The island of Palawan, a major tourist destination, has come to be known as “The Best Island in the World.” However, long before it became such a go-to destination for tourists around the world, the island played a major role over the past thousands of years, most especially amidst the days of colonisation from one coloniser to the next.
Going back to the ancient times, is it believed that the Tagbanuas and the Palaw’ans people are direct descendants of the earliest settlers of Palawan.
During a period called the “Three Kingdoms,” a new group of migrants came to the island, and were called “Little dark people;” some of which had ended up settling in Thailand, while others settled in Indonesia, Borneo, and Sumatra.
Majority of Filipinos recognise these “little dark people” as Negritos and Aetas.
Moving forward to the classical period during the 12th century, arriving in Palawan were the Malay immigrants, whose settlements were handled by their chieftain. The said Malay immigrants focused on growing agricultural products such as coconuts, rice, and sugarcanes, and raised animals such as chickens, pigs, and goats. Under economic activities that they engaged in were farming, hunting, and fishing, using bowguns and traps made of bamboo. Indonesians later on followed and brought upon them Buddhism and Hinduism.
The distinct breed of peoples in Palawan, characterised by both physical stature and feature, had started during the same period. Intermarriage became a trend amongst the natives and foreign traders such as the Japanese, the Chinese, the Arabs, and the Hindus.
Now onto the Spanish period, immediately after the death of Magellan and the arrival of his remaining members in Palawan, the island was named as “The Land of the Promise,” by Antonio Pigafetta, Magellan’s chronicler.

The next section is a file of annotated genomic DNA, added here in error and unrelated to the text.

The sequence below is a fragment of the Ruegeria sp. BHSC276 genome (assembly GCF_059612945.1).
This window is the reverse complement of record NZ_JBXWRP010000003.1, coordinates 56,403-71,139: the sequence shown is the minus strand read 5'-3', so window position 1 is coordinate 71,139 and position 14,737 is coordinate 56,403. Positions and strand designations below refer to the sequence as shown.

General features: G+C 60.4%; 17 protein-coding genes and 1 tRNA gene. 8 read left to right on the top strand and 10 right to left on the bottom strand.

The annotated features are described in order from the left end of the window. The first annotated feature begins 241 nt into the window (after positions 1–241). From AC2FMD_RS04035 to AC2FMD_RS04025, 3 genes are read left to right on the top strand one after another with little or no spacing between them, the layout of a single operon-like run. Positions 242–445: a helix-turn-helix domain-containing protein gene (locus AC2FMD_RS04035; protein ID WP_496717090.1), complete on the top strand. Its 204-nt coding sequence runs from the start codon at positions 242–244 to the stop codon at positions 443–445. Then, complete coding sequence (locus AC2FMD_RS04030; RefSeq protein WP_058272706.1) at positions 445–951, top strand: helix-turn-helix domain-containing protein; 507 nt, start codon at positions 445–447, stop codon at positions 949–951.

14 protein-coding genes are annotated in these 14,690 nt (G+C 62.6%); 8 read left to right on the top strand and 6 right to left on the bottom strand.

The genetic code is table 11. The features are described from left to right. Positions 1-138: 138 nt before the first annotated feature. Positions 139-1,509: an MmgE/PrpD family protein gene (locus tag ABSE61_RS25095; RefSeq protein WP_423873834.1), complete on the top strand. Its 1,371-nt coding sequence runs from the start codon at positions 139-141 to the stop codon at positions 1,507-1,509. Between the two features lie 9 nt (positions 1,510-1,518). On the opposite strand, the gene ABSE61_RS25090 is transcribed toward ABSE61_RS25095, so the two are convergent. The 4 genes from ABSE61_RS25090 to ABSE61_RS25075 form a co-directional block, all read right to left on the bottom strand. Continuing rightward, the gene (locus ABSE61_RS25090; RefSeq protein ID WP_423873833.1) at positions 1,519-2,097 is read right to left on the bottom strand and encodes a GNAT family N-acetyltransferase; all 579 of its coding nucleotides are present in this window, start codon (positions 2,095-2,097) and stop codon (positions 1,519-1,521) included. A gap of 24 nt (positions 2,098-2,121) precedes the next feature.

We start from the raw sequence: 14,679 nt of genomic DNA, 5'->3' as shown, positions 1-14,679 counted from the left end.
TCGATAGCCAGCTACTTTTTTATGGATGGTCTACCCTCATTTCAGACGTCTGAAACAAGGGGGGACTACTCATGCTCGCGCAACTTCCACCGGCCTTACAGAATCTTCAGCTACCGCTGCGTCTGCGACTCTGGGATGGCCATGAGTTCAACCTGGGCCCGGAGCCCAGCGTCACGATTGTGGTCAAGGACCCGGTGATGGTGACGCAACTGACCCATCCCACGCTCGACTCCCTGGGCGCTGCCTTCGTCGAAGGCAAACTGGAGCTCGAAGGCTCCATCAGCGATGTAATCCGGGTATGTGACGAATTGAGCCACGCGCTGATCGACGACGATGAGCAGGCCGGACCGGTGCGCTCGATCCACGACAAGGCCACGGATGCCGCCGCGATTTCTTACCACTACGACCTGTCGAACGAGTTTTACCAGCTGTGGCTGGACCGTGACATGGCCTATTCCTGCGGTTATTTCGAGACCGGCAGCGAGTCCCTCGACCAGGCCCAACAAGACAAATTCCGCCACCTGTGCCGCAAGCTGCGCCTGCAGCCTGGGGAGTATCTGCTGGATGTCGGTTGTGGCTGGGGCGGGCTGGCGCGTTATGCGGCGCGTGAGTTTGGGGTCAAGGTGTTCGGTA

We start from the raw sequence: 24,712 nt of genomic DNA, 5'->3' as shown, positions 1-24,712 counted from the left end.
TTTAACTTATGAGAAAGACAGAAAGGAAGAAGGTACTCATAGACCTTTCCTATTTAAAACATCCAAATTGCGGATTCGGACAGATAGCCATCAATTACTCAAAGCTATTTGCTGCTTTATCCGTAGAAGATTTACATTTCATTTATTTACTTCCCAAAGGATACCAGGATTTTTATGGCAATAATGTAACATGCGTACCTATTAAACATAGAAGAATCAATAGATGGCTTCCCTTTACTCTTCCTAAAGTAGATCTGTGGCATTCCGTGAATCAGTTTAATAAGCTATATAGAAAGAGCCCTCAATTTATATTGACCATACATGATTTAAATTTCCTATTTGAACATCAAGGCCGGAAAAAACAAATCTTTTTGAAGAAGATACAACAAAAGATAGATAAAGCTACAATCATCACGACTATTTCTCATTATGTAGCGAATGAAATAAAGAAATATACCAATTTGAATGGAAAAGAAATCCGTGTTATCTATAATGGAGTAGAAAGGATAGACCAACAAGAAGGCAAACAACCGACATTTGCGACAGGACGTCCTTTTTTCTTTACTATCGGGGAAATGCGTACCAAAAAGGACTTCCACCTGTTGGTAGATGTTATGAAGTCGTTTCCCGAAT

First to come under Spanish authority, the northern Calamians Islands were later declared as a separate province from mainland Palawan. Immediately following this, right before the 18th century, churches began development in Spain. These churches were built to be enclosed by garrisons to ensure protection against Moro raids. The Sultunate of Brunei later surrendered southern Palawan to Spain in 1749.
The entire island of Palawan was organised as a single province and named iit Calamianes with Taytay as its capital in 1818. Back then, Palawan was called Paragua. 1858 came, and the province was divided into two provinces named Castilla, which covered all the municipalities in the northern part with Taytay as its capital, while in the southern mainland of Puerto Princesa, their capital was Asturias.
In 1902, the Americans established a civil rule on the northern part of Palawan, immediately after the Philippine-American war. In 1903, the province was reorganised and renamed its southern portions to Palawan; Puerto Princesa was then declared as its capital. The Americans planned to bring the people closer to the government, along with their plans of building schools, and the promotion of agriculture.
When it comes to the Japanese invasion, however, on December 14, 1944, units of the Japanese Fourteenth Area Army herded the remaining 150 prisoners of war in Puerto Princesa into three covered trenches which were then set on fire using barrels of gasoline––this was to prevent the rescue of prisoners of war. The prisoners who tried to escape the flames were killed by gunshots while the others attempted to escape by climbing over a cliff––they were later on hunted down by the Japanese soldiers, and were killed.
Of all the soldiers that attempted to escape, only 11 were successful, and 133 to 141 had been killed. Today, the site is known as the Plaza Cuartel; this is found right next to the Cathedral, both in Puerto Princesa.
The island of Palawan was liberated from the Japanese Imperial Forces by a task force consisting of Filipino and American military personnel between the 28th of February and the 22nd of April in 1945.
Now being the most popular tourist island destination in the world, it’s very difficult to imagine the dark history that the island holds. Its history is tough proof that the island is so much more than just its white sandy beaches and long sandbars. The island is also all about culture, heritage, and history.
This is something everyone must know about.